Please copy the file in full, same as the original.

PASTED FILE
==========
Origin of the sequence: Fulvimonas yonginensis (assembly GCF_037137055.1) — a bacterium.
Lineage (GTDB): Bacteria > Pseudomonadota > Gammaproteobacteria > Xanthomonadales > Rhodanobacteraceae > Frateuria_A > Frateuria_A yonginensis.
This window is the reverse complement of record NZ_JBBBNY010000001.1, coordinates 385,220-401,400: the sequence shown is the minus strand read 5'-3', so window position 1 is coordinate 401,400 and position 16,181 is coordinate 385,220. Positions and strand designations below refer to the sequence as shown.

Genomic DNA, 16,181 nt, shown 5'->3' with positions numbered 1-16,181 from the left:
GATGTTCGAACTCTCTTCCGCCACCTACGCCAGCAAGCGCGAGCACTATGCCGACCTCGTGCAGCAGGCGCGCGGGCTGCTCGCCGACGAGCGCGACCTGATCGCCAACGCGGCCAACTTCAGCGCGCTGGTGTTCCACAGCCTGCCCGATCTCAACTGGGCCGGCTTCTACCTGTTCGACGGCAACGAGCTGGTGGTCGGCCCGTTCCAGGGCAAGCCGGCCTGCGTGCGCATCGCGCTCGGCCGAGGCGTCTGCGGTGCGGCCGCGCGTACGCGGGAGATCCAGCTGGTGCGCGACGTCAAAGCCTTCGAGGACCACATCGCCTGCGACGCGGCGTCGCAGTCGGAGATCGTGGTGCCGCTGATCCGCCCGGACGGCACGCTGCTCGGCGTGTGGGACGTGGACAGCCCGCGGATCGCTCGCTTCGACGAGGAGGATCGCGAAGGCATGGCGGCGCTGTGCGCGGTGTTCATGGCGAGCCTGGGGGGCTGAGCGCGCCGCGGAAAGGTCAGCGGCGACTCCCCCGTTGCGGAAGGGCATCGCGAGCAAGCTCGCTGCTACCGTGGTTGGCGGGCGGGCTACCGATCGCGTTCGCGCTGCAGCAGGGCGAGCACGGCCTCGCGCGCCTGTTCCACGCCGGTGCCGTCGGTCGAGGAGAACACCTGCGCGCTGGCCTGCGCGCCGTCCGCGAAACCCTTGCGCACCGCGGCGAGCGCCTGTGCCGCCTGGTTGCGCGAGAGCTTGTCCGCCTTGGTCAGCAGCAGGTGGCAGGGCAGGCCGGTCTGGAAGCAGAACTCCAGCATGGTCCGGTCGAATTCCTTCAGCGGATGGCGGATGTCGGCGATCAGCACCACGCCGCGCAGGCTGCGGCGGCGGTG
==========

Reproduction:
Origin of the sequence: Fulvimonas yonginensis (assembly GCF_037137055.1) — a bacterium.
Lineage (GTDB): Bacteria > Pseudomonadota > Gammaproteobacteria > Xanthomonadales > Rhodanobacteraceae > Frateuria_A > Frateuria_A yonginensis.
This window is the reverse complement of record NZ_JBBBNY010000001.1, coordinates 385,220-401,400: the sequence shown is the minus strand read 5'-3', so window position 1 is coordinate 401,400 and position 16,181 is coordinate 385,220. Positions and strand designations below refer to the sequence as shown.

Genomic DNA, 16,181 nt, shown 5'->3' with positions numbered 1-16,181 from the left:
GATGTTCGAACTCTCTTCCGCCACCTACGCCAGCAAGCGCGAGCACTATGCCGACCTCGTGCAGCAGGCGCGCGGGCTGCTCGCCGACGAGCGCGACCTGATCGCCAACGCGGCCAACTTCAGCGCGCTGGTGTTCCACAGCCTGCCCGATCTCAACTGGGCCGGCTTCTACCTGTTCGACGGCAACGAGCTGGTGGTCGGCCCGTTCCAGGGCAAGCCGGCCTGCGTGCGCATCGCGCTCGGCCGAGGCGTCTGCGGTGCGGCCGCGCGTACGCGGGAGATCCAGCTGGTGCGCGACGTCAAAGCCTTCGAGGACCACATCGCCTGCGACGCGGCGTCGCAGTCGGAGATCGTGGTGCCGCTGATCCGCCCGGACGGCACGCTGCTCGGCGTGTGGGACGTGGACAGCCCGCGGATCGCTCGCTTCGACGAGGAGGATCGCGAAGGCATGGCGGCGCTGTGCGCGGTGTTCATGGCGAGCCTGGGGGGCTGAGCGCGCCGCGGAAAGGTCAGCGGCGACTCCCCCGTTGCGGAAGGGCATCGCGAGCAAGCTCGCTGCTACCGTGGTTGGCGGGCGGGCTACCGATCGCGTTCGCGCTGCAGCAGGGCGAGCACGGCCTCGCGCGCCTGTTCCACGCCGGTGCCGTCGGTCGAGGAGAACACCTGCGCGCTGGCCTGCGCGCCGTCCGCGAAACCCTTGCGCACCGCGGCGAGCGCCTGTGCCGCCTGGTTGCGCGAGAGCTTGTCCGCCTTGGTCAGCAGCAGGTGGCAGGGCAGGCCGGTCTGGAAGCAGAACTCCAGCATGGTCCGGTCGAATTCCTTCAGCGGATGGCGGATGTCGGCGATCAGCACCACGCCGCGCAGGCTGCGGCGGCGGTG